Weathers Bitch Slaps Eleuterius while the Supremes sing a new legal precedent song: An O’Keefe v State Farm update

We have activity in the Federal Case O’Keefe v State Farm and this time due to a somewhat unlikely source, the Mississippi Supreme Court. This is a good topic because it appears from the conduct of the Corban proceedings the Court is once again deciding cases based on legal precedent which had become somewhat of a rarity in recent years as Chamber of Commerce approved justices like Jess Dickinson issued several very curious rulings such as in Jenkins holding the statute of limitations for a wrongful death case begins at the point of injury rather than the death itself in a ruling that favored a corporate defendent at the expense of the deceased family as the deceased evidently lingered and lived too long after the injury for his estate to sue. The public spectacle of Mississippi’s highest court beclowning itself lead to a reversal of Jenkins though I suspect the family remains SoL, forever shafted by Justice Dickinson.

Such behavior out of this State’s highest court explains why I had no confidence the Supremes would do justice in Corban but I’ll admit I was very pleasantly surprised, especially that Justice Dickinson actually asked intelligent questions during the proceedings and appeared to be open to the law, no doubt with an eye to the electoral calender. Regardless of the reason I almost suffered a heart attack when I read the latest from O’Keefe and then discovered Justice Dickinson voted with the other justices to reverse a badly decided case against an insurer where the agent made material misrepresentations to the customer. The agent’s legal arguments that the cause of action was time barred due to the statute of limitations had originally prevailed in the lower courts. For the State Farm agent in question in O’Keefe, this ruling could not have come at a worse time.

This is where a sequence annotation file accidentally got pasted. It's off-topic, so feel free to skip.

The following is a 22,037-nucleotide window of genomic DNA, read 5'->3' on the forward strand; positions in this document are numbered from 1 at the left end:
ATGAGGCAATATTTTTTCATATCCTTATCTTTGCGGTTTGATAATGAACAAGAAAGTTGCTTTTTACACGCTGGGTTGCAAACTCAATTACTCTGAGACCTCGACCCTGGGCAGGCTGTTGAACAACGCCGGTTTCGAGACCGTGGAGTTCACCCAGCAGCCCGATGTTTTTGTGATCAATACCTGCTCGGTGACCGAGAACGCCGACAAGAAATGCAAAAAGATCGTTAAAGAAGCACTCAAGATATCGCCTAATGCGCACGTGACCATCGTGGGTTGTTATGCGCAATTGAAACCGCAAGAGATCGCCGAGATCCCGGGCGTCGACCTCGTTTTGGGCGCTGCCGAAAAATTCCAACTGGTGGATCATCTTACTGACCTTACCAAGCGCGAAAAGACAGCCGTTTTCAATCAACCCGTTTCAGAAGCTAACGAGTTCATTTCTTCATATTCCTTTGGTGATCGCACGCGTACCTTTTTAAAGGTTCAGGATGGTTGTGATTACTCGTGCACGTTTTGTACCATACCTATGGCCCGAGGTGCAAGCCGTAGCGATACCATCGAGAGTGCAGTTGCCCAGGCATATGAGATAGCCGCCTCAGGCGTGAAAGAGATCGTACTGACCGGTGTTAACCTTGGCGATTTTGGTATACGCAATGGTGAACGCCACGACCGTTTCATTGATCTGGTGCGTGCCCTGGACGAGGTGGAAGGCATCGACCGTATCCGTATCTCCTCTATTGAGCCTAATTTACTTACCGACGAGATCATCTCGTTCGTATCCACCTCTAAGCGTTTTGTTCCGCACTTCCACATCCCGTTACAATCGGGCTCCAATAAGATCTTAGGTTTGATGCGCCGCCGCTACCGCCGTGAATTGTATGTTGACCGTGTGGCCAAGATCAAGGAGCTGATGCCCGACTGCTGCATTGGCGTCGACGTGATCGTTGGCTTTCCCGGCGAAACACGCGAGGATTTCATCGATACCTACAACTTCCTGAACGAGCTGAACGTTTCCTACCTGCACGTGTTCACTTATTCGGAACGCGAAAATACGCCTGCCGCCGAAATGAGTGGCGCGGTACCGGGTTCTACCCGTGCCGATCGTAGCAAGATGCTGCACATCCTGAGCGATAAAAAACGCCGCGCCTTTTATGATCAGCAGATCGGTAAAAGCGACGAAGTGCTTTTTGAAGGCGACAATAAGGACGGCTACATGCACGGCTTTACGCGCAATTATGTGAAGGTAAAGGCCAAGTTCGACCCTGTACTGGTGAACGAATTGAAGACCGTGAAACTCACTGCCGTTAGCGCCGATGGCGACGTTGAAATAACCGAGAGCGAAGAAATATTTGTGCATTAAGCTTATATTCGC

Nowdy covered the legal arguments of SF agent Marshall Eleuterius that the O’Keefe’s claim against him was time barred due to the Statute of Limitations in a post from this past Monday. The Thursday before, however, the Mississippi Supreme Court ruling in Weathers v Met Life detailed above was handed down and team O’Keefe wasted no time letting the Federal Court know about Weathers and the nitty gritty details in the case, especially the parts where Stephens v Equitable was too restrictive:

Perhaps most important to the case at bar, the Mississippi Supreme Court noted the Court of Appeals relied upon Stephens vs. Equitable Life Assurance Society of the United States, 850 So.2d 78, 84 (Miss. 2003) for the proposition that “the statute of limitations accrues upon the completion of the sale of the insurance policy”. Weathers, at ¶ 16. This Honorable Court likewise relied upon the noted language in Stephens for support of its holding that “where the alleged misconduct occurs during contract formation, the limitations period begins to run upon the purchase of the policy”, in Poole vs. Colonial Life & Accident Ins. Co., 2007 WL 4287534,*4 (S.D. Miss. 2007) – a case cited and relied upon heavily by Eleuterius in the subject motion. The Mississippi Supreme Court has now held that such a conclusion is “erroneous and more restrictive than was intended by this Court [with regard to its pronouncement of the law about when the statute of limitations begins to run in Stephens].” Weathers, at ¶ 16 (emphasis added). The Court noted “there may be a genuine issue of material fact” about whether the alleged misrepresentation(s) at the time of contract formation are inconsistent with the plain language of the insurance policy….

A Leonard v Nationwide litigation footnote involved agent misrepresentations of the need for flood coverage. I do not remember if they asserted a claim against the agent or if it was shot down because of earlier reliance on bad case law.  I do know that misrepresentations made by insurance agents selling coverage in Mississippi that rise to the level of a tort are no longer protected by the misapplication of the statute of limitations here in Mississippi.